After the SPX tested all-time highs on Wednesday, it was not surprising to see the major US stock market averages pull back on Thursday. The decline was surprisingly light. What I found supportive of the bull case was the upside breakouts shown by the high-beta leadership such as the NASDAQ and small caps.
Consider, for example, the chart below of the NASDAQ 100. Not only did the upside breakout hold, the index went on to further new highs on Thursday. However, these upside breakouts were staged on falling volume, which suggests that a near-term pullback may be necessary before stock prices move to sustainable new highs.
This chart of the Russell 2000 small cap ETF (IWM) shows a similar pattern of further breakouts on Thursday, but on low volume.
On an intermediate term basis, cyclical stocks remain in a relative uptrend compared to the broad market, indicating that Mr. Market still believes that economic growth is undergoing a period of acceleration.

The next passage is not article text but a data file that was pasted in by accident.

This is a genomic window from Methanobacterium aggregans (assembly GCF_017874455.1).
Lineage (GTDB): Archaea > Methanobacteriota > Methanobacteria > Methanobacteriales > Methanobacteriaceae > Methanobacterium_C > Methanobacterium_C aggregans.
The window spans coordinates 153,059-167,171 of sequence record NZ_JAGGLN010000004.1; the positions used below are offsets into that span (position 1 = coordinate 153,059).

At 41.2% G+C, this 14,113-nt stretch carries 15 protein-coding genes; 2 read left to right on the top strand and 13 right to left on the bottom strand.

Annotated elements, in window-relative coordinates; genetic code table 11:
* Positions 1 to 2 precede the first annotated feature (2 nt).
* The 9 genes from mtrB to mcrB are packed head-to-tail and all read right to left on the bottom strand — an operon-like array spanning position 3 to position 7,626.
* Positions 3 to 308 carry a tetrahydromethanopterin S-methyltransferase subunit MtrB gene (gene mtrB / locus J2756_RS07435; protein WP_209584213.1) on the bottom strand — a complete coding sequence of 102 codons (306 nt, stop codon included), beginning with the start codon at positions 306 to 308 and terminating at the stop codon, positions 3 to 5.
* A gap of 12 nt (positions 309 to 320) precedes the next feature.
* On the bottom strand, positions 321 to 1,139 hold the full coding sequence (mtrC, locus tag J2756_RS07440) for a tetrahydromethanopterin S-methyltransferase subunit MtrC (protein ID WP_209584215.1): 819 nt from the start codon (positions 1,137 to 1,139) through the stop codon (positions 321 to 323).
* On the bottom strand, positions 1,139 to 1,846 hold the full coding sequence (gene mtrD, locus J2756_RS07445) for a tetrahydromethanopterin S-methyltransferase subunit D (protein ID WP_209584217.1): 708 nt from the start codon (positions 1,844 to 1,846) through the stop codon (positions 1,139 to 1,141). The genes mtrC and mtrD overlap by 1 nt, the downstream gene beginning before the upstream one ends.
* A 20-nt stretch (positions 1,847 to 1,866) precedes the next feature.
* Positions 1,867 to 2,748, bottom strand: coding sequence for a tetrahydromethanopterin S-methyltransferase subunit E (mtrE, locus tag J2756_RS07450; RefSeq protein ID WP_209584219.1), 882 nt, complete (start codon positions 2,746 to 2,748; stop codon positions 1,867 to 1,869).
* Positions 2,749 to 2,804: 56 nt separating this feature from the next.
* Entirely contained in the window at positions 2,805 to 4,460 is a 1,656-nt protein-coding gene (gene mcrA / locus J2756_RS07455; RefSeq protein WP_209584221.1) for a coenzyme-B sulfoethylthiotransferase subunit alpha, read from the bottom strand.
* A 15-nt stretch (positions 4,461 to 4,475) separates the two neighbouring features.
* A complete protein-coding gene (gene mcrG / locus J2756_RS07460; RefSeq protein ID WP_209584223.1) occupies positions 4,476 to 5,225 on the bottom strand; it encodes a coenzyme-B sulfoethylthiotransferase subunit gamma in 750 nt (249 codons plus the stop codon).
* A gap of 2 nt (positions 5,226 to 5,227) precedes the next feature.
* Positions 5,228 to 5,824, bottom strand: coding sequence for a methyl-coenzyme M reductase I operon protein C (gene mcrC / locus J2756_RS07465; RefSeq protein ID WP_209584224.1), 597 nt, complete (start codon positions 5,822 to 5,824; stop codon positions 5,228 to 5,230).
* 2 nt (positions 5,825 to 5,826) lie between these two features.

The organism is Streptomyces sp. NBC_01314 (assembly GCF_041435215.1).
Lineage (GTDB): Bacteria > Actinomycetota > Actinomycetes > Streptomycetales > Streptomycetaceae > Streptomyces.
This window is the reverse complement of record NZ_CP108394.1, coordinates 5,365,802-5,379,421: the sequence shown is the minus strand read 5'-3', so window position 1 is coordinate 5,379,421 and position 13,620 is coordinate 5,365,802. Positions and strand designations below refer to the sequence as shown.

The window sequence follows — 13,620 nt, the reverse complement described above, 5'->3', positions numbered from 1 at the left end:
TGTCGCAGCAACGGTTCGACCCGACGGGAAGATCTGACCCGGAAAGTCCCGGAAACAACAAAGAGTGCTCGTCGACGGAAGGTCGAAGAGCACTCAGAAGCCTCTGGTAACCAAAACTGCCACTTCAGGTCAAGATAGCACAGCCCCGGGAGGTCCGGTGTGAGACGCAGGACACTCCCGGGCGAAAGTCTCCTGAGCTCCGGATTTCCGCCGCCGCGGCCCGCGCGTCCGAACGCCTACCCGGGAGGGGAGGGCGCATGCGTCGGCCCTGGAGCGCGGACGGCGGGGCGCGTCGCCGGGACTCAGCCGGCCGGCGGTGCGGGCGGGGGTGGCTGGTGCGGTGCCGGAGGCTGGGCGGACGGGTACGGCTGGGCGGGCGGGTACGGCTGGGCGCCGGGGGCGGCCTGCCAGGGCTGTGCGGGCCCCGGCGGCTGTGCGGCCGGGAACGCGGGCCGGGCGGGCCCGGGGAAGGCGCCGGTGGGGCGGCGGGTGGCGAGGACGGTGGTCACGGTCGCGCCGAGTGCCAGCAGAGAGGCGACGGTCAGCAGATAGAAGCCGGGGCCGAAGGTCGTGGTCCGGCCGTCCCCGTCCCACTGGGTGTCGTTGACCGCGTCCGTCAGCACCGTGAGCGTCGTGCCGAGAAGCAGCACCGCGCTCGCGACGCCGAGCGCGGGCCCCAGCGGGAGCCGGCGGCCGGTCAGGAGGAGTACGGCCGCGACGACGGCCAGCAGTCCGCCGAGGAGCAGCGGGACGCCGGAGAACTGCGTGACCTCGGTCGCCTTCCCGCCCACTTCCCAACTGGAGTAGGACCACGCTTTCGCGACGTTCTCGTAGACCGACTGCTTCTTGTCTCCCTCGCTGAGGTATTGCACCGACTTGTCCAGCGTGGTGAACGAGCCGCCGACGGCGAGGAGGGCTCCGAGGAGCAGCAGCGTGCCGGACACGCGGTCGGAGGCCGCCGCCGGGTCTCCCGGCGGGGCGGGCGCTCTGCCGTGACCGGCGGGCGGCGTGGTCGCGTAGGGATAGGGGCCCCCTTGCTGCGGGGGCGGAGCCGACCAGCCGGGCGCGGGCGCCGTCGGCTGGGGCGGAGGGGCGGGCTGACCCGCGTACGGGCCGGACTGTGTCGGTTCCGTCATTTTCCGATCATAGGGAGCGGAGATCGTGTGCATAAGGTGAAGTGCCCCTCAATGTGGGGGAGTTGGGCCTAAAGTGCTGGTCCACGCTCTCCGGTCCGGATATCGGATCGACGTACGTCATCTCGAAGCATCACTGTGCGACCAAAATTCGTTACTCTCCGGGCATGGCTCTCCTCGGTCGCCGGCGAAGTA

This week is option expiry week, which tends to have an upward bias. The week after option expiry has tended to have a negative bias for the market. The current market action is highly suggestive of a minor pullback next week.
Even though my base case calls for further highs in stock prices, I am cognizant of a bear case for equities. If the forecast weakness were to occur next week, I would closely watch sentiment model readings for direction. Hays Advisory correctly pointed out that sentiment models showing a crowded long reading. If bullishness were to pull back with prices, then I would see that as a green light to go long. On the other hand, if the level of bullishness were to stay stubbornly high, then it would be a warning that an intermediate term market top may be in place.
Cam Hui is a portfolio manager at Qwest Investment Fund Management Ltd. (“Qwest”). The opinions and any recommendations expressed in the blog are those of the author and do not reflect the opinions and recommendations of Qwest. Qwest reviews Mr. Hui’s blog to ensure it is connected with Mr. Hui’s obligation to deal fairly, honestly and in good faith with the blog’s readers.”
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